- Educators arrange for and commit to a systematic professional learning plan that includes a predetermined number of days per year.
- Professional learning days may, for instance, range from 10-40 hours per year, determined by:
- Student Literacy Needs
- Teacher Literacy Expertise
- School Literacy Vision
- District Literacy Initiatives
- Professional learning is expanded through a variety of structures to build professional capacity, which may include:
- Whole staff professional learning sessions
- Grade level professional learning sessions
- Book and Lesson Studies
- Inquiry Studies / Action Research
- Professional learning is expanded through a variety of regularly scheduled coaching structures, which may include:
- One-to-one coaching
- Cluster coaching
- Peer observation and reflection
The Role of The Literacy Collaborative Coach
Educational improvement requires teamwork, a shared vision, systemic change, and ongoing professional learning. Literacy Coaches are stakeholders who work collaboratively to ensure teacher growth and student achievement.
Literacy Collaborative Coach Qualifications
- The Literacy Coach holds a full time position.
- The Literacy Coach candidate provides evidence of successful teaching appropriate for his/her assignment.
- The Literacy Coach candidate will have a master’s degree or equivalent experience.
- The Literacy Coach candidate will be interviewed and accepted by the school district.
Literacy Collaborative Coach Training
Coach(es) commit to a blended training model across the school year including:
- Preparing the coach for implementing the Literacy Collaborative Comprehensive Literacy Framework
- Preparing the coach for coaching across grade levels
- Preparing the coach for designing and facilitating on-site professional learning
- Participating in a hybrid training model consisting of:
- ○ On-site of training at The Ohio State University
- Online training
- Site visits with a Literacy Collaborative University Trainer
- Teaching students using the Literacy Collaborative Comprehensive Literacy Framework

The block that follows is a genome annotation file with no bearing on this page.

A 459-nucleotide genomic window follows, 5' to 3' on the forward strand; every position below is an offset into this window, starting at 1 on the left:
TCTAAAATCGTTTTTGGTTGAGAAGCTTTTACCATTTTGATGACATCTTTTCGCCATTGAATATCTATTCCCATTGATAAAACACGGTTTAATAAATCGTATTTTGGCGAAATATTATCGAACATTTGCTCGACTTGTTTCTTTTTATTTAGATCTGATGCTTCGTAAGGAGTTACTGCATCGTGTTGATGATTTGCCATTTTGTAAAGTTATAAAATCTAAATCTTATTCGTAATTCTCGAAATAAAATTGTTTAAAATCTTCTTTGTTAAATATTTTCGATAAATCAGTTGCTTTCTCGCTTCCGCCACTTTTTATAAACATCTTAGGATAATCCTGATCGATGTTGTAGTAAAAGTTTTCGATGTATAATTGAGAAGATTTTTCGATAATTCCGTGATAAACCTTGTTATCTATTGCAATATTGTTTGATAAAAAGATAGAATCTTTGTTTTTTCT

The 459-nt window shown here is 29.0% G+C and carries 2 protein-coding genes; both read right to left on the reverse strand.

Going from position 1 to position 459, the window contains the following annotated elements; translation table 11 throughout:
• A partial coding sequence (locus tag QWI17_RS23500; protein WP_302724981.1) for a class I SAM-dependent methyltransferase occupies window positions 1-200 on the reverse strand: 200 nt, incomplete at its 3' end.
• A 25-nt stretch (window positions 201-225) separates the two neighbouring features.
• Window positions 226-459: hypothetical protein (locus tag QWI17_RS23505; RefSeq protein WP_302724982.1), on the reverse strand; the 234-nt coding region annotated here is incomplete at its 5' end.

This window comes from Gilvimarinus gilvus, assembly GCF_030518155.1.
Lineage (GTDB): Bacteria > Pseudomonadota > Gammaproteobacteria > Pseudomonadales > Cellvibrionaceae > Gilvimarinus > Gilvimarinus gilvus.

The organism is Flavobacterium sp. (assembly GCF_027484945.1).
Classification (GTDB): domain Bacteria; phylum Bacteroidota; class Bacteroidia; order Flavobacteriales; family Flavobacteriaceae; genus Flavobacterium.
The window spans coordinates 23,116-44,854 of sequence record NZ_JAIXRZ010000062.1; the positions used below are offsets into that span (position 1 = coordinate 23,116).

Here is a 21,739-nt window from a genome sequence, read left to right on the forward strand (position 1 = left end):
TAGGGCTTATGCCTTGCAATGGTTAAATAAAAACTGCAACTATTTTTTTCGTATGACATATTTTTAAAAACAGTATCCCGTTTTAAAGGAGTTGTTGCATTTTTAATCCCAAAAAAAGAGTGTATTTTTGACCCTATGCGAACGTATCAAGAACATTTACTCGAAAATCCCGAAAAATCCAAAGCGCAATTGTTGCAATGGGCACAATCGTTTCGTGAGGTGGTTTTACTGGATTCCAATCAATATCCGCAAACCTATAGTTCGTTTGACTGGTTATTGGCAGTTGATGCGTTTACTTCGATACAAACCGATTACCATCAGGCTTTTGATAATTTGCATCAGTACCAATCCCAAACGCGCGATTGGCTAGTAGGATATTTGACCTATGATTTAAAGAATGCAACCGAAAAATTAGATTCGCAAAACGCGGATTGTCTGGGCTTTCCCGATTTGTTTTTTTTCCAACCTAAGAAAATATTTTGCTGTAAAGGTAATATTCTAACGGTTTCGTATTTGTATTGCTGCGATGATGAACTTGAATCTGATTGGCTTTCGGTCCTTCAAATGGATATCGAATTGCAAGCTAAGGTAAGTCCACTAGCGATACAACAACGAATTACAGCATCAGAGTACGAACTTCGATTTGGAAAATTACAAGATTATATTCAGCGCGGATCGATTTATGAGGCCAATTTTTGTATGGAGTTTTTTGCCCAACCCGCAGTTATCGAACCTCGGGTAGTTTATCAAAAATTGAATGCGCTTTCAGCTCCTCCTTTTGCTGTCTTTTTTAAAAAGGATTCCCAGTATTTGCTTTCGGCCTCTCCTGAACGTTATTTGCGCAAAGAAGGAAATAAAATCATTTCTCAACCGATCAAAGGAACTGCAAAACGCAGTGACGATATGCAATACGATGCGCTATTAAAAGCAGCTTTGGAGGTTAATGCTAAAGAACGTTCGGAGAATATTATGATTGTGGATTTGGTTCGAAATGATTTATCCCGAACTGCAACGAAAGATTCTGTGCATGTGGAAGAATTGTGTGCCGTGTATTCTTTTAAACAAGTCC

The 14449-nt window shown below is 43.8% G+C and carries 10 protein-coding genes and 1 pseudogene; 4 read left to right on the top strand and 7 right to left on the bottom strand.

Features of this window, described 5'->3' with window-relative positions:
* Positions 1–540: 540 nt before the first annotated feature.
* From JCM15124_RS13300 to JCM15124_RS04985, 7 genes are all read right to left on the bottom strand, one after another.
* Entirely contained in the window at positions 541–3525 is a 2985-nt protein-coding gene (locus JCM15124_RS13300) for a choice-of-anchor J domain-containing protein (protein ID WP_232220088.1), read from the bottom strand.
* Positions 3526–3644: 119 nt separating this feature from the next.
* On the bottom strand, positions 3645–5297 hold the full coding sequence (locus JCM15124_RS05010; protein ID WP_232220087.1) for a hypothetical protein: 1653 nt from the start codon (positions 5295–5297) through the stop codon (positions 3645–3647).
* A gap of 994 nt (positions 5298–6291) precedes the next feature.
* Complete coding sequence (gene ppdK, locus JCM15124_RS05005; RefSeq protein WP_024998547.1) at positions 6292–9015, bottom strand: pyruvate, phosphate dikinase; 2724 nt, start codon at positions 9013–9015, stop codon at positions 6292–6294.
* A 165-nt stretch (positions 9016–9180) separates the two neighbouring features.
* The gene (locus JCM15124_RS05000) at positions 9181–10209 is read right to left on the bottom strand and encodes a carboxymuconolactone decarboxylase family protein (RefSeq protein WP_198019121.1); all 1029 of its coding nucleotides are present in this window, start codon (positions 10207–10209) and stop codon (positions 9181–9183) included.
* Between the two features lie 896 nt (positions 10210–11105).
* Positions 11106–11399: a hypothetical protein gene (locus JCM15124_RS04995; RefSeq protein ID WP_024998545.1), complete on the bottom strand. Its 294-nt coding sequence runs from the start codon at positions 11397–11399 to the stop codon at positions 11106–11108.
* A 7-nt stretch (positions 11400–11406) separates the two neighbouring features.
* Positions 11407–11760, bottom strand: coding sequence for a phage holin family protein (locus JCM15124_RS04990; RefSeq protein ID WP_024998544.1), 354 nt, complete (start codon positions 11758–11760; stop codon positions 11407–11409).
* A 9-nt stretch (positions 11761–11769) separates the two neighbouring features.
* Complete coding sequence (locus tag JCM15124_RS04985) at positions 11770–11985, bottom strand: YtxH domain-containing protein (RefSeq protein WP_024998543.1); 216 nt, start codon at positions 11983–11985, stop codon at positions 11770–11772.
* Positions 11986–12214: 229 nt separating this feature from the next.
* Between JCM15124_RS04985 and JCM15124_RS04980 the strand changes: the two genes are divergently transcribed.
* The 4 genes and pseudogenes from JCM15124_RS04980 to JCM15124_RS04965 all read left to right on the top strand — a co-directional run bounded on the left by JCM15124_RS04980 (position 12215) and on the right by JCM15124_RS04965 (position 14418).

- Completing training assignments
Literacy Collaborative Coach Training and Beyond
- Work with the school leadership team to guide, monitor, and communicate the implementation of Literacy Collaborative and student achievement (see Pillar 1)
- Provide whole group, small group and individual professional learning opportunities for the staff using The Literacy Collaborative Comprehensive Literacy Framework
- Teach students using The Literacy Collaborative Comprehensive Literacy Framework
- Contribute to problem-solving and decision-making related to assessment and data (see Pillar 3)
Literacy Collaborative Ongoing Professional Learning for Literacy Coaches Beyond the Training Year
Coaches commit to six days (three in the fall and three in the spring) that include:
- Refining classroom teaching practices
- Refining coaching and professional learning practices
- Developing new understandings related to implementation
- Developing the school system through sharing progress and inviting administrator stakeholders
Plans for and participates in a minimum of two site visits by the Literacy Collaborative University Trainer that include:
- Supporting high quality implementation
- Providing a shared experience around coaching, reflection, problem solving, and refinement of classroom practice
- Providing opportunity for collaboration with administration, coach, and Literacy Collaborative University Trainer